I didn’t. I never did, not with Jason. We walked in, the three of us. You inside of me, Michael in my arms -- we walked in. I’m never gonna stop being sorry for that ‘til the day I die. I’m never not gonna think it was the smartest thing I ever did, either. Sometimes in life, baby girl, you gotta make choices. No one ever promised any of ‘em were gonna be ones you could actually live with. I looked at Jason as he shut the door behind us and just said it. “I have to leave town now, tonight. Will you take me?”

He stared at me a long moment with those blue eyes I’ve never been able to read, not all the way. Still without speaking, he reached out towards me and started to take Michael from my arms. My arms tightened around my son, and Jason looked at me. “Carly. I’m gonna put him in my room so we can talk. That’s all.”

Slowly, I let go of Michael. Watched him every second ‘til Jason disappeared up the stairs then sank down on the couch. He wasn’t gone long.

“What happened to Michael’s arm?” Jason sat beside me.

“Sonny. Sonny Corinthos happened.” I could feel the scream building up in the back of my throat, and I choked it down, hard. For your sake, for your brother’s, for mine. I had to do this without going crazy. I pressed my palms against my stomach, felt you under my fingertips. That gave me strength, baby girl. First gift of many. “And, it’s not gonna happen again, not ever. So, I’ll ask you one more time, Jase. You gonna help me or not?”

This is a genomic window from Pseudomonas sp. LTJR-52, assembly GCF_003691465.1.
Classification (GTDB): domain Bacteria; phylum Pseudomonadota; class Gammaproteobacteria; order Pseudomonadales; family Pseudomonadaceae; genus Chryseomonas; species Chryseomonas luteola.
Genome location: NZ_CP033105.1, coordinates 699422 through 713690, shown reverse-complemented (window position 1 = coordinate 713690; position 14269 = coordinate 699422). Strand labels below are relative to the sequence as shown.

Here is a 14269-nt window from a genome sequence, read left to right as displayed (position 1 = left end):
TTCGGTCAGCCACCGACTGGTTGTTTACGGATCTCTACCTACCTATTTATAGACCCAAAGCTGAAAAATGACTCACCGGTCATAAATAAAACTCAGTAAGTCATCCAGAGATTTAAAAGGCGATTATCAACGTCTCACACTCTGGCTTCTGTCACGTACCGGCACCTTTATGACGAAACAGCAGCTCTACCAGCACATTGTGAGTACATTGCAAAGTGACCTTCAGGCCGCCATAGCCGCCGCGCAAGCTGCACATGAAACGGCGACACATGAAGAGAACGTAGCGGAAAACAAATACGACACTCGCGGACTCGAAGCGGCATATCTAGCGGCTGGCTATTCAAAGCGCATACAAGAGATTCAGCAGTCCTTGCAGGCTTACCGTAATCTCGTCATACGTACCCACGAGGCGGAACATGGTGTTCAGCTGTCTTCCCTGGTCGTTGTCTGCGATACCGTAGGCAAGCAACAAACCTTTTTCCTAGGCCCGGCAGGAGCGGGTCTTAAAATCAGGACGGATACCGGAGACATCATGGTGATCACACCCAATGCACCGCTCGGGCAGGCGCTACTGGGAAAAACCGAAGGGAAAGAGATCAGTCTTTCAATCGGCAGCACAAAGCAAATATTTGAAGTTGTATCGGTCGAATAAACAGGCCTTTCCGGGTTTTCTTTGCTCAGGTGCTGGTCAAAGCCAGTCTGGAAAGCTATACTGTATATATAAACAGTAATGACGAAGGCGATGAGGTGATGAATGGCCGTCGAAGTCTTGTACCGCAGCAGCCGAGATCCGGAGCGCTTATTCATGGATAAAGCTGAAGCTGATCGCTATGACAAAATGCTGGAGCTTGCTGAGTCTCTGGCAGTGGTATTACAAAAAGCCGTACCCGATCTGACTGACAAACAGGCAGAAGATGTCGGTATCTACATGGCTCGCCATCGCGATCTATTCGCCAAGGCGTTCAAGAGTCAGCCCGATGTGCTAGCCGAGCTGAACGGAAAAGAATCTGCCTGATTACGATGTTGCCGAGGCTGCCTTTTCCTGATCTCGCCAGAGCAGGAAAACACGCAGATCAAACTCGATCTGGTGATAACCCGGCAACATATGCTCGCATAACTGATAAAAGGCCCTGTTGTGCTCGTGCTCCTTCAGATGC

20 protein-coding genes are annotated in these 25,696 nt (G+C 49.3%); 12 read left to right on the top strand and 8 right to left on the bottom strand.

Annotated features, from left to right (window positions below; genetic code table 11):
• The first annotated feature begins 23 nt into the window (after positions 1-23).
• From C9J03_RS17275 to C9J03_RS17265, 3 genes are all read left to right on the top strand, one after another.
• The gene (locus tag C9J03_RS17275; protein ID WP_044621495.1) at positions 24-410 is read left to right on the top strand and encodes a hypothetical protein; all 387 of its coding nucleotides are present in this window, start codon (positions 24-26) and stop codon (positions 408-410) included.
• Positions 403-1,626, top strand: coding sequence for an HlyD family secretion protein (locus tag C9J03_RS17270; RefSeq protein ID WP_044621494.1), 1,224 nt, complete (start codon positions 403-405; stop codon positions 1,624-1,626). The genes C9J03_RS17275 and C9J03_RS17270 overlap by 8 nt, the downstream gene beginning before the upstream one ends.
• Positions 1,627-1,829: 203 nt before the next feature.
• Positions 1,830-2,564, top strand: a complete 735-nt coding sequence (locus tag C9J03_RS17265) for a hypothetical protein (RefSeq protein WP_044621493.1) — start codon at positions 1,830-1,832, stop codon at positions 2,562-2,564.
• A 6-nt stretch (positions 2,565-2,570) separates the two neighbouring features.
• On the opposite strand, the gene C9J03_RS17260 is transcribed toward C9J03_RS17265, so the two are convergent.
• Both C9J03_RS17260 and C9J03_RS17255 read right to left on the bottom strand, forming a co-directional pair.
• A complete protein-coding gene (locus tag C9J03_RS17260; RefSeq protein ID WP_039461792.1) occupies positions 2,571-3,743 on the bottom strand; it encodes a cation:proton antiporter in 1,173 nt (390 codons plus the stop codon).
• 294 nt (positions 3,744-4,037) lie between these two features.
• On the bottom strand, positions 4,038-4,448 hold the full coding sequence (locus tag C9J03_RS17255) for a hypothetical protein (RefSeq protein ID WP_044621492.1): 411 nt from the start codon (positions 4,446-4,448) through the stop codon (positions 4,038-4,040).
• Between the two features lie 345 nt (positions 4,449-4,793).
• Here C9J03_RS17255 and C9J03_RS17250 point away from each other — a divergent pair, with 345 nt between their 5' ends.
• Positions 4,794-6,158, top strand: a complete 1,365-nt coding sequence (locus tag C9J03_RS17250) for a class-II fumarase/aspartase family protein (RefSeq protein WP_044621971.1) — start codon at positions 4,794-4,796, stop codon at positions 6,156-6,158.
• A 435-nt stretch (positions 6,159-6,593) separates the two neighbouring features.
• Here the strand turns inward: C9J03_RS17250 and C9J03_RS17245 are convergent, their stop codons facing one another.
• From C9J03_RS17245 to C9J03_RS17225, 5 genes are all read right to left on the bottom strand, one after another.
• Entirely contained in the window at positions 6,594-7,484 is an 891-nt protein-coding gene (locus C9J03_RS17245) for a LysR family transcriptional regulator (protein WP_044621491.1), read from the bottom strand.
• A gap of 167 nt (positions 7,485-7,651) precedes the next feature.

Jase held out a hand and grasped my arm, not ungently. “Carly, wait.” Looking at him, I could see his eyes harden; I could watch him turn into the killer that was, still, the biggest part of who he was. “You telling me that Sonny put that cut on his arm?”

“Yes. No. Sort of.” I took a breath and tried to make it come out clear. “Michael had a tantrum; he put his hand through a picture frame. He thought that was an okay way to express his anger ‘cause he’d seen Sonny do it. My son has five stitches in his arm because my husband taught him that that was okay!”

Jason shook his head. “Carly, I don’t get how this means you have to leave town. Sonny gets mad, he breaks stuff.” He shrugged. “What does that have to do with--”

“Jason.” Turning, I desperately grasped at his shoulders. I overbalanced turning so quickly, and Jase reached out, holding me steady. He was always really good at that. I never let of him; I made him face me. “Jase, listen to me. You remember that day I stayed with Sonny when he destroyed the penthouse? You remember how scared I was, how dark and sad Sonny was?” Jason nodded, slowly. I reached up, rested my palm against his cheek. “Do you want Michael to grow up to be that? Do you want that for our son?” You use the weapons you have to when you’re fighting for what matters most.